Tag Archives: Scott F. Aikin

Spitballing

Scott Aikin and Robert Talisse have a nice piece up at 3Quarks Daily about the constraints of certain argument contexts. They write:

In the real world of political talk, getting the last word is often what counts most. This is especially the case where political talk is conducted in the limited space between commercial breaks.

The limitations of time and space are also a problem for real life, but that’s another story. The time constraints (John Stewart, by the way, had a great segment on this on the Daily Show–“CNN leaves it here” or something, but it’s long gone.) In that segment, people would start conversing, then CNN would run out of time, despite having a 24-hour span of time in which to develop arguments. You’d think, but you’d be wrong, that they could develop this stuff in depth.

Anyway, back to Aikin and Talisse. They call this “spitballing” and it works like this:

The derailing strategy we have in mind may be called spitballing. At its core, spitballing works as follows: One makes multiple contributions to a discussion, often as fast as one can think them up (and certainly faster than one can think them through). Some contributions may be insightful, others less so, but all are overtly provocative. What is most important, though, is that each installment express a single, self-contained thought. Accordingly, slogans are the spitballer’s dialectical currency. As the metaphor of the spitball goes, one keeps tossing until something sticks; hence it helps if one’s slogans are tinged with something disagreeable or slightly beyond the pale. As the spitballer’s interlocutors attempt to reply to what he has said, the spitballer resolutely continues spitballing.

Here is how this plays out over time:

Consequently, the spitballer controls the discussion by derailing any attempt to scrutinize what he has said; thus, in a very real sense, he always speaks unopposed. Meanwhile, public conversation is dominated by counterfeit ideas; popular political discourse is crowded out by a mode of exchange that merely mimics dialogue; and the pressing political issues that face the nation remain undiscussed.

The spitballer trolls in real life. You can’t evaluate what the spitballer says because there is no way to fix on it. Here is another thing. The spitballer relies on the requirement of charity for us to pick out the best of the many views. But even then, he can always claim we’ve straw manned him. And he can always call upon his minions to iron man what he’s spitballed.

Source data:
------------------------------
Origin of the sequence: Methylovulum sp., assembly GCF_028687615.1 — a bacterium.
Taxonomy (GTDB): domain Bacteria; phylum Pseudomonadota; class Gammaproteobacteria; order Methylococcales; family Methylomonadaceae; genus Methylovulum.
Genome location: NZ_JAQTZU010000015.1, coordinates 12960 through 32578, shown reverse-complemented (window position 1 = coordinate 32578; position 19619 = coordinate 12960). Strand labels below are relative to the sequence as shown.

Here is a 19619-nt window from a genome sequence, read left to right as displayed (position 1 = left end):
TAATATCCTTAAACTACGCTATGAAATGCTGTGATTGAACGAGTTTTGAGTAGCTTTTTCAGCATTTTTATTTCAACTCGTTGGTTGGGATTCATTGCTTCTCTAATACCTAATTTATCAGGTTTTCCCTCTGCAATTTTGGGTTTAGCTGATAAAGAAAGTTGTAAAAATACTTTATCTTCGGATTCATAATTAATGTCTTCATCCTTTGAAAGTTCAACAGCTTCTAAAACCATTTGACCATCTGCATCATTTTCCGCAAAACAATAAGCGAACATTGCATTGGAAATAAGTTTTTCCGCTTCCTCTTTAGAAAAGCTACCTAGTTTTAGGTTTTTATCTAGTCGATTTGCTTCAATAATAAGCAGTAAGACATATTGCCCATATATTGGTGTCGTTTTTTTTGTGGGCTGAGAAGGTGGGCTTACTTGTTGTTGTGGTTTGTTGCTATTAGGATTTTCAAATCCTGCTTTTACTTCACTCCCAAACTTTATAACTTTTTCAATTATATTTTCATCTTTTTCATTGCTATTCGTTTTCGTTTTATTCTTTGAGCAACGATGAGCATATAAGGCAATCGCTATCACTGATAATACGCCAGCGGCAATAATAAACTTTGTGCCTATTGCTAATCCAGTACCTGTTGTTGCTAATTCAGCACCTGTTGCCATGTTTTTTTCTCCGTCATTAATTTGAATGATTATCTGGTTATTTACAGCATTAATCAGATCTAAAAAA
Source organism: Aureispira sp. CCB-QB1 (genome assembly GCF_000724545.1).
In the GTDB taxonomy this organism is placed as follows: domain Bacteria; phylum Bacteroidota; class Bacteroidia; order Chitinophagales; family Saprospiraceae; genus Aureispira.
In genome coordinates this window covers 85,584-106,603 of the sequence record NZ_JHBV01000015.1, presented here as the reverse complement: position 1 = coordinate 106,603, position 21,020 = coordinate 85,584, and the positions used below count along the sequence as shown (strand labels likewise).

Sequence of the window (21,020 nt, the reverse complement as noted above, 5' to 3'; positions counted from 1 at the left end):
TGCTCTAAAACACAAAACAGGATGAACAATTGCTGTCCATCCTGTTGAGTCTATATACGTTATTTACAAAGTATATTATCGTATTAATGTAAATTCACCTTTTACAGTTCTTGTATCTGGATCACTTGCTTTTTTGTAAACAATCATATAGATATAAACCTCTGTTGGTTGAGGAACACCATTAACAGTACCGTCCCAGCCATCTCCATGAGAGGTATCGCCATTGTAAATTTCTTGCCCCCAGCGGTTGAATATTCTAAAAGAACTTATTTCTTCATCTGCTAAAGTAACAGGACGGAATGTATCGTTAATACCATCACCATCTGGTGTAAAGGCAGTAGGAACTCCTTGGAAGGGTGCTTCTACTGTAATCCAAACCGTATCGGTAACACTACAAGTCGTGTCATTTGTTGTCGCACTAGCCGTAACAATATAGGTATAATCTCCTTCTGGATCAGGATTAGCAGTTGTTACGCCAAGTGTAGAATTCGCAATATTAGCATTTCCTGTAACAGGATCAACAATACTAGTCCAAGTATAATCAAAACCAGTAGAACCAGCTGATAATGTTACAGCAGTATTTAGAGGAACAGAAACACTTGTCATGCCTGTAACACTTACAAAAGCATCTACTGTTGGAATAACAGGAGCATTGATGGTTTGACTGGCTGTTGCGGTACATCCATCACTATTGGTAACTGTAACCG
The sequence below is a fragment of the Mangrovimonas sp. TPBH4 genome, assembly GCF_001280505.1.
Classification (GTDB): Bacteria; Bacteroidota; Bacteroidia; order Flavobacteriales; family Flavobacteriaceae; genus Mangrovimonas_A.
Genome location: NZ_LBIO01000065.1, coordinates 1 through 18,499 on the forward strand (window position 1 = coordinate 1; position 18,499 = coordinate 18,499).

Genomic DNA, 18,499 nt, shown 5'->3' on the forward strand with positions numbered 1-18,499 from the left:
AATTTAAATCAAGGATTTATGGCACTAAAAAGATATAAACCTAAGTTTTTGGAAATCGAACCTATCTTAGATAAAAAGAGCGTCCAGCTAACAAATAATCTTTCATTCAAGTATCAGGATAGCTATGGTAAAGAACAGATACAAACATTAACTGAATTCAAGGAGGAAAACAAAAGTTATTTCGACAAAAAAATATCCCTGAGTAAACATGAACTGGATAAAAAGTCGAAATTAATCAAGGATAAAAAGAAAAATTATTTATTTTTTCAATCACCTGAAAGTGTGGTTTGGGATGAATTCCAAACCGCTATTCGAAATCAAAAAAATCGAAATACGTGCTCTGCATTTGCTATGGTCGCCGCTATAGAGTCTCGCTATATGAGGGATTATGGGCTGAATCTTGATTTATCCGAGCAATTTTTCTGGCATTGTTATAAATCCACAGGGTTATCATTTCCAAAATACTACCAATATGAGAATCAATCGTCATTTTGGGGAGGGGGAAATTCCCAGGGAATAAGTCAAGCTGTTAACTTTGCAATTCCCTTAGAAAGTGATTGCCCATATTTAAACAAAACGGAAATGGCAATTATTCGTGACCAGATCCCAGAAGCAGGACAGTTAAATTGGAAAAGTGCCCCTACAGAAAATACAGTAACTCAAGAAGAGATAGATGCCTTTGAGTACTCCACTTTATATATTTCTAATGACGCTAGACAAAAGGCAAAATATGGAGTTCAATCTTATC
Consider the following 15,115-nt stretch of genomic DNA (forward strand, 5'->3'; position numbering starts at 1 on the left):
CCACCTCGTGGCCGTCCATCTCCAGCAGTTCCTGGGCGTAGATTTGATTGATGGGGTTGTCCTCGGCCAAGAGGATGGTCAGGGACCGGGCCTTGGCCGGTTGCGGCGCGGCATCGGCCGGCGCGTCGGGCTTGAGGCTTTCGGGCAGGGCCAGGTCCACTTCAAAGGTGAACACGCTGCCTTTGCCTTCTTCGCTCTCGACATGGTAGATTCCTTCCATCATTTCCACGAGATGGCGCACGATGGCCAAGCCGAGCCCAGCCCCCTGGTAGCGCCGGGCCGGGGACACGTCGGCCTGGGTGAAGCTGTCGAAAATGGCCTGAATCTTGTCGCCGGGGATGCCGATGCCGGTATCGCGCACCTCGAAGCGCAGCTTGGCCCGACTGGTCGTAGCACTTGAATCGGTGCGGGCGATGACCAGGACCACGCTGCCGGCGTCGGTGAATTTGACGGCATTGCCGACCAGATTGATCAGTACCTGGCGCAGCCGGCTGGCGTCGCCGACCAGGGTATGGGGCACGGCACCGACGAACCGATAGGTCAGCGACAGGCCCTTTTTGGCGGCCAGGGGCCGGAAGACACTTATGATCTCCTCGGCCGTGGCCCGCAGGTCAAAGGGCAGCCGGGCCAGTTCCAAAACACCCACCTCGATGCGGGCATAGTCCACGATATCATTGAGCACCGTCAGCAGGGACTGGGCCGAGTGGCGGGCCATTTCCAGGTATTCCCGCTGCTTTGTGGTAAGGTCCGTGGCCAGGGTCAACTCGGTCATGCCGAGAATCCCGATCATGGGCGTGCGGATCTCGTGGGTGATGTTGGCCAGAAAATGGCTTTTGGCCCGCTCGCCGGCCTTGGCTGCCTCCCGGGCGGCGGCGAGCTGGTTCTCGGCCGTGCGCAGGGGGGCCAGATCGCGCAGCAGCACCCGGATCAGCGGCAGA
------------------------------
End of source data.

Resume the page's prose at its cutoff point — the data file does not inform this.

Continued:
Smack Down!

The Huffington Post, despite much promise, is a huge disappointment.  One reason is that the editors characterize any kind of discussion as a "battle" and any kind of response to  criticism as a "smack down" or "slap" or somesuchother expression. 

Now some have argued, wrongly I think (irony alert), that Philosophy is to blame for this adversarial culture of argument.  This is what critical thinking and logic courses teach, they allege, so it's no wonder we have this language of argument filled with metaphors of war and sports.  Scott Aikin has a discussion of that topic here

But I don't think that's really the case for Philosophy.  Speaking somewhat anecdotally, philosophers deploy critical analysis (including "the fallacy technique") to uncover the silliness of HuffPo style "debates."  Here's a good example from this morning's HuffPo.  It's an article which the front page calls "Barney Frank Smacks Down George Will."  The actual article, however, is actually appropriately titled "Barney Frank, George Will debate Pot Legalization".  This includes a video here.

I think this is actually a fun exchange.  Frank argues that self-regarding behavior of adults is their own business, Will plays the conservative end of the conservative side (not the libertarian end), arguing that the jury is still out on these things, and that "liberalism" is averse to facts.  Even if Frank had successfully dismantled the dishonest structure of Will's pseudo libertarianism, I wouldn't call this exchange a "smack down."  Come to think of it, I'm not even sure what a "smack down" is.